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I've inherited a team and a (Java) code base.

The code base makes use of a lot of explicit for each loops. I'd like to replace those (edit: in future code) with something like Commons Collections Transformers and Predicates and its collect and transform methods.

However, Commons Collection isn't generic. The rest of my code base, whatever else it lacks, is, and I don't want to introduce a lot of casting.

So I'm looking at the Commons-Collections with Generics (http://sourceforge.net/projects/collections/) and at Guava (formerly Google Collections) (http://code.google.com/p/guava-libraries/).

Question one: is either or both of those libraries Generally Recognized As Safe for production use? Do you use either in production?

Question two: of the two, which do you recommend? Answers from anyone who has used either are great, answers from anyone who has used both even better!

Finally, my team includes a mix of contractors who are mid- to senior-level, and employees who are mid- and junior-level in Java (edit: but with multi-year experience in non-OO programming) . So I don't want to introduce more than one collections library, and I do want one that won't be too hard for any of my team to use.


Edit: I want to replace explicit loops because the amount of boilerplate obscures and overwhelms the actual business code. I've got nested loops calling functions with nested loops, all to do things that are one-liners. With the proper introduction and training, I feel my team will find a Collections/Transformer/Predicate approach cleaner, clearer, faster to write, and easier to read.

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closed as off-topic by Jeen Broekstra, Luc M, Mark Rotteveel, Xstian, greg-449 Nov 15 '14 at 8:31

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Commons Collections really needs to come up with a Java5 version if they do not want everyone to jump ship to Guava. I do not much mind not having generics and varargs in Commons Lang, but for a collections library, it is essential. – Thilo Oct 13 '10 at 3:07
Related: Commons Collections vs Google Collections. Still actual IMO. Also look this movie. – BalusC Oct 13 '10 at 3:08
Are you replacing code for the sake of replacing code or because something is lacking in the for each style you have today? – matt b Oct 13 '10 at 3:09
Why are you doing this? What value does it add to your code base? Sure, the code will looks nicer (to you), but you have to train your developers to understand the new library ... and you have the cost of doing the conversion, and deal with the resulting bugs to deal with. – Stephen C Oct 13 '10 at 3:11
@matt b - so would I ... but developers like that definitely do exist. And my original point still stands - what is the "value proposition"? – Stephen C Oct 13 '10 at 3:34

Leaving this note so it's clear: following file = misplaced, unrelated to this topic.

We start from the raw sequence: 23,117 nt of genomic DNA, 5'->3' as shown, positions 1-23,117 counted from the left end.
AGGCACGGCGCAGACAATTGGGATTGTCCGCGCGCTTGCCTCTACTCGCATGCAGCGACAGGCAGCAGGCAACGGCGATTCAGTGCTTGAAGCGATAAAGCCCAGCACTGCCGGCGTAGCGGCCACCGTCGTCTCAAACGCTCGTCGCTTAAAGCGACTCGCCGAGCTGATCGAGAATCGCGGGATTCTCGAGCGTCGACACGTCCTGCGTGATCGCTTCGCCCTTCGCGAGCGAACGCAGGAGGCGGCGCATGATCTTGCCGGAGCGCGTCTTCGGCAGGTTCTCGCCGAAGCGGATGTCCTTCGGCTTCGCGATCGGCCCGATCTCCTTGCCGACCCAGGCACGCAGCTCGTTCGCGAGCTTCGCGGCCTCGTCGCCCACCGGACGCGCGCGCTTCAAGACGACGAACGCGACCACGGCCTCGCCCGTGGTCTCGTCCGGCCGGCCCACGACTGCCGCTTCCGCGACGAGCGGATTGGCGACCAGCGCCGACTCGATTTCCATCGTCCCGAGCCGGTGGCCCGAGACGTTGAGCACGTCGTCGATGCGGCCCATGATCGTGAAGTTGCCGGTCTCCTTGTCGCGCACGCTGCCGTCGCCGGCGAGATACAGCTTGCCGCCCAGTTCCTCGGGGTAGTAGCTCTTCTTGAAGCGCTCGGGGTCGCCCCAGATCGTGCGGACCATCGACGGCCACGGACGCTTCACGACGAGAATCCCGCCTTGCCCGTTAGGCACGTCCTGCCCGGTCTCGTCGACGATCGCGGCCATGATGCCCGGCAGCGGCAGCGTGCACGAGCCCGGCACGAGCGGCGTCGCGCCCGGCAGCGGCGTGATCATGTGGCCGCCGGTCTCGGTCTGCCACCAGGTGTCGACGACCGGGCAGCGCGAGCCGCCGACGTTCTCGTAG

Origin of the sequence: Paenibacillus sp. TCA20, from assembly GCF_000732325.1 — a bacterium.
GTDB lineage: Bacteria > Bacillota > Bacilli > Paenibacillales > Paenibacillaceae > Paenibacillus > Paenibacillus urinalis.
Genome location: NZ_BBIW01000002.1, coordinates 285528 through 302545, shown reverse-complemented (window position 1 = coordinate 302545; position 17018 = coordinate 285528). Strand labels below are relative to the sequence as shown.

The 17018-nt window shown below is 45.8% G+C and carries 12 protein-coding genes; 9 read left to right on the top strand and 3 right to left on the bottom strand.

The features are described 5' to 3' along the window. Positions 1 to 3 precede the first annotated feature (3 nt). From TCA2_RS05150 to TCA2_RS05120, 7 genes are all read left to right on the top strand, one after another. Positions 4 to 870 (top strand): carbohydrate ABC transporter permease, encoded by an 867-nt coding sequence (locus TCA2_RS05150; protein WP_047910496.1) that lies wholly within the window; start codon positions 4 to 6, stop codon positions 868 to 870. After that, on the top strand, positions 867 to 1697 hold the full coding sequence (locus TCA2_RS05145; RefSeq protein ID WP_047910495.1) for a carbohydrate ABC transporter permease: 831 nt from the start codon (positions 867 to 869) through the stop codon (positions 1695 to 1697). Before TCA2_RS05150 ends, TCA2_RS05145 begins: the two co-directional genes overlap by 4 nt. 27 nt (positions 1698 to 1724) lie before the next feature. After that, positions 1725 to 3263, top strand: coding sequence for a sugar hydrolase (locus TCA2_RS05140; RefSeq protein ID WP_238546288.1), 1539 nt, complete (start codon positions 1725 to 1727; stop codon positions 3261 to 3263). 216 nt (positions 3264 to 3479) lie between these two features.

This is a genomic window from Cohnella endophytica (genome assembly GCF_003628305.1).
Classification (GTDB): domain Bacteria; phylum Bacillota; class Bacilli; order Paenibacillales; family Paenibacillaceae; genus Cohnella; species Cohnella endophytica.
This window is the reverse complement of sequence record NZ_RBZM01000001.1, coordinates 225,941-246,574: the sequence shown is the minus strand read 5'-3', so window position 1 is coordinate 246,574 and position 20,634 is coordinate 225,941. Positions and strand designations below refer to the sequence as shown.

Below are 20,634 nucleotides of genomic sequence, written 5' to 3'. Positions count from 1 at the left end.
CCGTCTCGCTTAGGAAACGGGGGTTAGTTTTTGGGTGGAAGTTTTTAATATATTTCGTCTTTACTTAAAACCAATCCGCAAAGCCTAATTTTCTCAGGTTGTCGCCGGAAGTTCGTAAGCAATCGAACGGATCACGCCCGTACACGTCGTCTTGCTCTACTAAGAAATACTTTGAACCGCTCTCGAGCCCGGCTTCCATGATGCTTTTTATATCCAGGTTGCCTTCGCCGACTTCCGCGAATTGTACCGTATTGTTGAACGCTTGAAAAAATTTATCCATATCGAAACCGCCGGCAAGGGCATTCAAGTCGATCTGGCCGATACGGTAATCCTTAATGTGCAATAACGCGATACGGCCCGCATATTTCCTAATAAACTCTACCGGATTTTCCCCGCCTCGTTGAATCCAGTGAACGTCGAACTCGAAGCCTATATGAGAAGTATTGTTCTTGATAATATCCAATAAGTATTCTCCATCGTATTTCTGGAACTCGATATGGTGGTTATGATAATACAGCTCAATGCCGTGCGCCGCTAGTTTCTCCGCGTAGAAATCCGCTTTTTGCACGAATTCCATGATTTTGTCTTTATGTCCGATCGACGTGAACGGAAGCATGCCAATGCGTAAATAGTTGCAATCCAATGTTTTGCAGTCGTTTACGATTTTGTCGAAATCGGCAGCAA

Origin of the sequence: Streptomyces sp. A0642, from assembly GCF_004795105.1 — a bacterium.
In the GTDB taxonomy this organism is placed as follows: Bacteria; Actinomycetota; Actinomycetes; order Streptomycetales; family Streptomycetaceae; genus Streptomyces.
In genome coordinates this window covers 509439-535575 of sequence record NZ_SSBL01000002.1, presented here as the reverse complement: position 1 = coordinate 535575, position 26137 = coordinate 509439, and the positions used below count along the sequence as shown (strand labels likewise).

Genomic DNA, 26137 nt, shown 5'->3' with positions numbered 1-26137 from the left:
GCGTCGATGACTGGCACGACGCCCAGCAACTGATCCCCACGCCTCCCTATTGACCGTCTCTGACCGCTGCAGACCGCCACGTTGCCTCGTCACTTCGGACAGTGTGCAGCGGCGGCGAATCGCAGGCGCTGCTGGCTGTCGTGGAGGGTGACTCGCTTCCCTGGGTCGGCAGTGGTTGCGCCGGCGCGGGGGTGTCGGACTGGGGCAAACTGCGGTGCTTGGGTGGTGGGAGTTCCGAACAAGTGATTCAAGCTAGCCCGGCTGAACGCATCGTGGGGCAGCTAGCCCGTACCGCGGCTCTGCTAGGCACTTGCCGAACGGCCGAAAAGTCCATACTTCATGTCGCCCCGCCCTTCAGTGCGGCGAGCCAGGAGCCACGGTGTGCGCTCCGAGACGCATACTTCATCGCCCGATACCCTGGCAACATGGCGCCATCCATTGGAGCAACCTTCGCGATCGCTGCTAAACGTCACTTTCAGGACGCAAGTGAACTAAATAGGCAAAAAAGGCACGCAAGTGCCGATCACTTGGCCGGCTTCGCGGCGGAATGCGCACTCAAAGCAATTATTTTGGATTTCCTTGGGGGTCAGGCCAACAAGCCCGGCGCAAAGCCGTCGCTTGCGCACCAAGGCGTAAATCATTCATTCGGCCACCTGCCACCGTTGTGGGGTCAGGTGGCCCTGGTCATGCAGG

I use Google collections in production and have never had a problem. Makes you wish java had function pointers, but he design is well thought out. Even he little things like Lists.newArrayList become the.standard way to new up a list.

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"Makes you wish Java had function pointers". Java 8. Fingers crossed. – Thilo Oct 13 '10 at 3:13
@Thilo: maybe Java 10. Just maybe. – Matt Ball Oct 13 '10 at 3:32
JDK7 (now 8, I guess) "includes a new package, java.dyn, that contains the classes associated with dynamic language support in the Java platform. One of the classes in the package is MethodHandle. A method handle is a simple object of type java.dyn.MethodHandle that anonymously encapsulates a reference to a JVM method. A method handle is callable, just like a named reference to a method." oracle.com/technetwork/issue-archive/2010/10-may/… – Thilo Oct 16 '10 at 5:42
@Thilo: I'm pretty sure MethodHandle and friends are going to be in JDK7. But I don't know that there's going to be a lot of use for them in Java itself until JDK8 when lambdas and method references are added. Initially, I think it'll mostly be used for dynamic languages on the JVM. – ColinD Oct 17 '10 at 1:23

It seems that you are not looking for a Collection library, but rather a library for working with existing collections in a functionnal way.

I wrote such a library myself, but it is not open source (it is only used internally in my company), and it may not be the best designed one.

A library with the same goal seems promising : lambdaj. I haven't used it myself, but I think I wouldn't have written my library if I was aware of the existence of lambdaj, at that time.

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I suggest to give a look at lambdaj either. Here you can find an overview of the main features: http://code.google.com/p/lambdaj/wiki/LambdajFeatures

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